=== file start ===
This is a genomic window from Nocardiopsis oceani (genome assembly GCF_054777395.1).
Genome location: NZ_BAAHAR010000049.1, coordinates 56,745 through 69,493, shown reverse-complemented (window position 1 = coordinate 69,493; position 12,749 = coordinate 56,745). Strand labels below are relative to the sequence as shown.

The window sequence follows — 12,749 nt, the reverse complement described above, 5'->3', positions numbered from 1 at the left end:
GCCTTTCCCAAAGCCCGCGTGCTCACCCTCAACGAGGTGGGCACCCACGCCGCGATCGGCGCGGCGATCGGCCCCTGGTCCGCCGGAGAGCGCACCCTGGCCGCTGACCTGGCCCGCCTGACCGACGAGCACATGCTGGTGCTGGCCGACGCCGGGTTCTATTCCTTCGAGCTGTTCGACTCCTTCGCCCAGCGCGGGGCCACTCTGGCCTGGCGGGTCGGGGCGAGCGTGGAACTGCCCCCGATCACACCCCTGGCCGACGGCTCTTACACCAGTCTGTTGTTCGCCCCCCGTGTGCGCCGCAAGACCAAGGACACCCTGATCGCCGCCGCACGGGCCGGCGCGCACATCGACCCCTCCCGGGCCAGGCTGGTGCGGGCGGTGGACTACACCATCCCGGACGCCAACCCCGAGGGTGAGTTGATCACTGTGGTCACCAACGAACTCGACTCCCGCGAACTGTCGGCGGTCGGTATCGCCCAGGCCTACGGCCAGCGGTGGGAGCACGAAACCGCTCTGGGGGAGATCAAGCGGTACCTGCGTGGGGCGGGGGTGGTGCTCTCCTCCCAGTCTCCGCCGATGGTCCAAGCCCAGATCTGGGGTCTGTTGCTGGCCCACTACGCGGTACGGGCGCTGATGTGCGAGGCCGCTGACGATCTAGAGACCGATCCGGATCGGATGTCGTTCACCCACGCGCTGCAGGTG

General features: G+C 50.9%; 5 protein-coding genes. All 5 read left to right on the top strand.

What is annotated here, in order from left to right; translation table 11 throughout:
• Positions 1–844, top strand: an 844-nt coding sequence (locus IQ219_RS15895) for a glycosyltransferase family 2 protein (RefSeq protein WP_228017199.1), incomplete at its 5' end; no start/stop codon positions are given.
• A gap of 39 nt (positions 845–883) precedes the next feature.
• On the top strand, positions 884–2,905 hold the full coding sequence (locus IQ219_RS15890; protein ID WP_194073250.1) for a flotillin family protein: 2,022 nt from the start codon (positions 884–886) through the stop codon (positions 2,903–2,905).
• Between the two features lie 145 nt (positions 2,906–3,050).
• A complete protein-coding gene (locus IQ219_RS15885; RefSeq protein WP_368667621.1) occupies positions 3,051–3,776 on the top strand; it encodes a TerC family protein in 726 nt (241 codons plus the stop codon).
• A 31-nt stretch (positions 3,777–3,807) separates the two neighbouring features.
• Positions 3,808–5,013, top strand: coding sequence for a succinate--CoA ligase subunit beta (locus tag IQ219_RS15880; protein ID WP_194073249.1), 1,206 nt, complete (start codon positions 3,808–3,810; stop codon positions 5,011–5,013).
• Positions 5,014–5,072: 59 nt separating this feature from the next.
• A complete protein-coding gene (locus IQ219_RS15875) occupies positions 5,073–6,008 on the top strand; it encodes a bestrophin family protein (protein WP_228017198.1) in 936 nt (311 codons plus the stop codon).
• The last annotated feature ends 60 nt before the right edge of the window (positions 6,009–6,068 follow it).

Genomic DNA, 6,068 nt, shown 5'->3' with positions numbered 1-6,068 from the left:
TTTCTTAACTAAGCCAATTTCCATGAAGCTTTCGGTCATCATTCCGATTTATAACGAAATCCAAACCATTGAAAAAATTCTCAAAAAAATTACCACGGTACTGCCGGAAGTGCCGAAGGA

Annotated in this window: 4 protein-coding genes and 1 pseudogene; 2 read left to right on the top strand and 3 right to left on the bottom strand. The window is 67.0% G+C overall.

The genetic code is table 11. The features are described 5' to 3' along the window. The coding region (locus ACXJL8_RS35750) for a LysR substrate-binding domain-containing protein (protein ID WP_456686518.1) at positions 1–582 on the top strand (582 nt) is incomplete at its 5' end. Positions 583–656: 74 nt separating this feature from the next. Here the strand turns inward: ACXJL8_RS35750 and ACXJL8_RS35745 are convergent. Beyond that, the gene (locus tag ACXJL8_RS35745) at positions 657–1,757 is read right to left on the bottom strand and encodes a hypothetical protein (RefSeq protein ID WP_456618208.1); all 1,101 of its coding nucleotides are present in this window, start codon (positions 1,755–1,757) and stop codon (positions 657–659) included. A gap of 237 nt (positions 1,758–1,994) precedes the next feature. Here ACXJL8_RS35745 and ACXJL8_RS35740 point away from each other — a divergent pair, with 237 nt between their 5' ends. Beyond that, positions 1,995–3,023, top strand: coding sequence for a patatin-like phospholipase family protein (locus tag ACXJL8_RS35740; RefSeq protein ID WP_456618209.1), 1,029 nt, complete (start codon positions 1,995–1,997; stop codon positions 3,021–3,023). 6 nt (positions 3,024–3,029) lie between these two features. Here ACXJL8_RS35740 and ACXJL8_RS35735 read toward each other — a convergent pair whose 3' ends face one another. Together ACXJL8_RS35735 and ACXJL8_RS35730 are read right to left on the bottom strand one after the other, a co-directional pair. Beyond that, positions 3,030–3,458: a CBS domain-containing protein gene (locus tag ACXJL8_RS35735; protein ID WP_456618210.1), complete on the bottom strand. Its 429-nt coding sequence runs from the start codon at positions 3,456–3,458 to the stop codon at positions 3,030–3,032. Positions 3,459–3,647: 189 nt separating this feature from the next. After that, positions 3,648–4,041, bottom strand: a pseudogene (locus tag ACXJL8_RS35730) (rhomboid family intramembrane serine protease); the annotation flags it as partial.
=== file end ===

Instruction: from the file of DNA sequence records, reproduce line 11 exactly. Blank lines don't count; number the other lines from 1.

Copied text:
• A complete protein-coding gene (locus IQ219_RS15885; RefSeq protein WP_368667621.1) occupies positions 3,051–3,776 on the top strand; it encodes a TerC family protein in 726 nt (241 codons plus the stop codon).